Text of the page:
“The only reason Ms. Clemons was subjected to this assault [by police] was because Waffle House employees falsely reported her and her friends as being drunk,” the suit says. “The employees called the police based on racial animus not out of fear for their safety or that of their customers.”
Pat Warner, a corporate spokesman for Waffle House, said the restaurant was in the process of reviewing the lawsuit.
“As we’ve said previously, we regret this incident happened at all,” Warner wrote in an email to the AJC. “As anyone who has dined with us knows, we have a very diverse customer base and workforce. We have had a culture of inclusion since we opened our doors in 1955, and are very proud of the fact that our restaurants have been open to all.”
In August, an Alabama jury returned a split verdict on the charges filed against Clemons in connection with the incident: not guilty of disorderly conduct, guilty of resisting arrest.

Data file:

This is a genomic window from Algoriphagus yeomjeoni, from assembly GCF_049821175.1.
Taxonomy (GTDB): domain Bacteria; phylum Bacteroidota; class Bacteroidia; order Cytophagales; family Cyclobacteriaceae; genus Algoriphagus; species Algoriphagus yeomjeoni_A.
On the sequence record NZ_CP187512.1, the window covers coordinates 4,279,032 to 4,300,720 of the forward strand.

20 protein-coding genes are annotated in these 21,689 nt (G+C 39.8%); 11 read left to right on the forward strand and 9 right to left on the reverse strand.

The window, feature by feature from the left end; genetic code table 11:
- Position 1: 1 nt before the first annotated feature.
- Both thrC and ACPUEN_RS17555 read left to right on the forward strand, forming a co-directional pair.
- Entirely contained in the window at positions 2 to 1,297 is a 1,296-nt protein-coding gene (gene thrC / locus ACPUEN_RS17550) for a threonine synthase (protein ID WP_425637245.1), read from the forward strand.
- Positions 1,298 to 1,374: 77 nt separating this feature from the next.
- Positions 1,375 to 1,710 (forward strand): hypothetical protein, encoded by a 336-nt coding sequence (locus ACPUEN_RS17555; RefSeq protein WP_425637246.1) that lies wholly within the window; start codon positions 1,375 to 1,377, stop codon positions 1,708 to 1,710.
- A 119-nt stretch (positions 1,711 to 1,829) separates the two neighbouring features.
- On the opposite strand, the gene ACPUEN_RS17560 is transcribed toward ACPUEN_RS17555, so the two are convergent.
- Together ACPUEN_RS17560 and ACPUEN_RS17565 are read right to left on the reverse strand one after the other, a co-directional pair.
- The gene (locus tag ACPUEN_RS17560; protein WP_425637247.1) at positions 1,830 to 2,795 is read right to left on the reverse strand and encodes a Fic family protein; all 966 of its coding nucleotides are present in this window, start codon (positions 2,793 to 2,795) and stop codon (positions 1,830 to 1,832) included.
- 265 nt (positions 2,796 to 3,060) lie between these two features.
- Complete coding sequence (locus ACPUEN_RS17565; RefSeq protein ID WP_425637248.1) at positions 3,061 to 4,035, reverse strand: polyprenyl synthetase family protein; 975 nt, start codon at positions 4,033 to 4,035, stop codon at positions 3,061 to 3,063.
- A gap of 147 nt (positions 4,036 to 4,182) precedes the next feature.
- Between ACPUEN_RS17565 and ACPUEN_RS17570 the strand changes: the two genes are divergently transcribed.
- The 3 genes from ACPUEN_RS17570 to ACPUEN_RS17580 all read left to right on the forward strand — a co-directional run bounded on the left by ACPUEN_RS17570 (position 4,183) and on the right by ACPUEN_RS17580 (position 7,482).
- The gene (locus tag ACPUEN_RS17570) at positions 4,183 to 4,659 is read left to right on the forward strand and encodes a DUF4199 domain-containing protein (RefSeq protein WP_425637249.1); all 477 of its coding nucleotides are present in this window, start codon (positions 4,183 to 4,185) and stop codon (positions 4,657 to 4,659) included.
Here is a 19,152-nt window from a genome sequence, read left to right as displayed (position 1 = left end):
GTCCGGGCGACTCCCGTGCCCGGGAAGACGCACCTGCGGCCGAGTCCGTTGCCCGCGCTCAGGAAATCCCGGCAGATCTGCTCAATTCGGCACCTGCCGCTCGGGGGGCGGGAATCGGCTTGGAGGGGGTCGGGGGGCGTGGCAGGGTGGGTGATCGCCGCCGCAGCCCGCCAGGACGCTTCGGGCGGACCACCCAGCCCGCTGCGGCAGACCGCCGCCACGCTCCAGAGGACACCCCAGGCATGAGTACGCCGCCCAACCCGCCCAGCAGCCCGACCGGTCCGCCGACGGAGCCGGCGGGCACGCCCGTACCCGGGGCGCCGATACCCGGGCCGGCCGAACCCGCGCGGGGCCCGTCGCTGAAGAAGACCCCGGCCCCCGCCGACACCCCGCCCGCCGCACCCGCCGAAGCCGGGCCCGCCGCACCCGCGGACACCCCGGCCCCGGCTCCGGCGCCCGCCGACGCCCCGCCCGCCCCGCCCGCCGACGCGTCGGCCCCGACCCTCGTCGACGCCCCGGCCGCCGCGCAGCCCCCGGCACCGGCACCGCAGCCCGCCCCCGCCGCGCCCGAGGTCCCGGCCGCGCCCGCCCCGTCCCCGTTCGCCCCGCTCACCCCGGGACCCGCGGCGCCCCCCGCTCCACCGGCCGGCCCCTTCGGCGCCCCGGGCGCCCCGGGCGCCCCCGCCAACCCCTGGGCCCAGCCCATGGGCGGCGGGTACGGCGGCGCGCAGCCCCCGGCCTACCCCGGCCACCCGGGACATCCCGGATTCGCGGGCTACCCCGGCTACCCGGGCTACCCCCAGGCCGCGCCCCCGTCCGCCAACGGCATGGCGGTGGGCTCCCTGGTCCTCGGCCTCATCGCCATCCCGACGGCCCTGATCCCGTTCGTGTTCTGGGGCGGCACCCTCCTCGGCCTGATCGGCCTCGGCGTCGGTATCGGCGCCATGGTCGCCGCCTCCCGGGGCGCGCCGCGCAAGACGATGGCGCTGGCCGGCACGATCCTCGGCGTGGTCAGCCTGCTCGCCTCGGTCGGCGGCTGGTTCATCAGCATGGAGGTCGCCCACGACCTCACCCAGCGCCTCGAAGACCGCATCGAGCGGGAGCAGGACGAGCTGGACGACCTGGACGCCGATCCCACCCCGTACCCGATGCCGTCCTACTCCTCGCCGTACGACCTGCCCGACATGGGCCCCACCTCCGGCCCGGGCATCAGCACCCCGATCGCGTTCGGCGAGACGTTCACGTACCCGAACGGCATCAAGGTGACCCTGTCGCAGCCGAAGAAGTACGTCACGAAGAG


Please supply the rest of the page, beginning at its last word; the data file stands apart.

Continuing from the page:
She was sentenced to six months in prison and a year of probation, but Mobile County Judge Brandy Hambright suspended the jail time, according to news reports.
In her new lawsuit, Clemons says she lost her job as a result of the incident and suffers from back pain and emotional distress. The suit asks for unspecified damages and for a judge to order Waffle House “to adopt and enforce policies that end racial discrimination at its restaurants.”
It suggests that such policies be developed, approved and monitored in collaboration with the National Council for Incarcerated Women and Girls.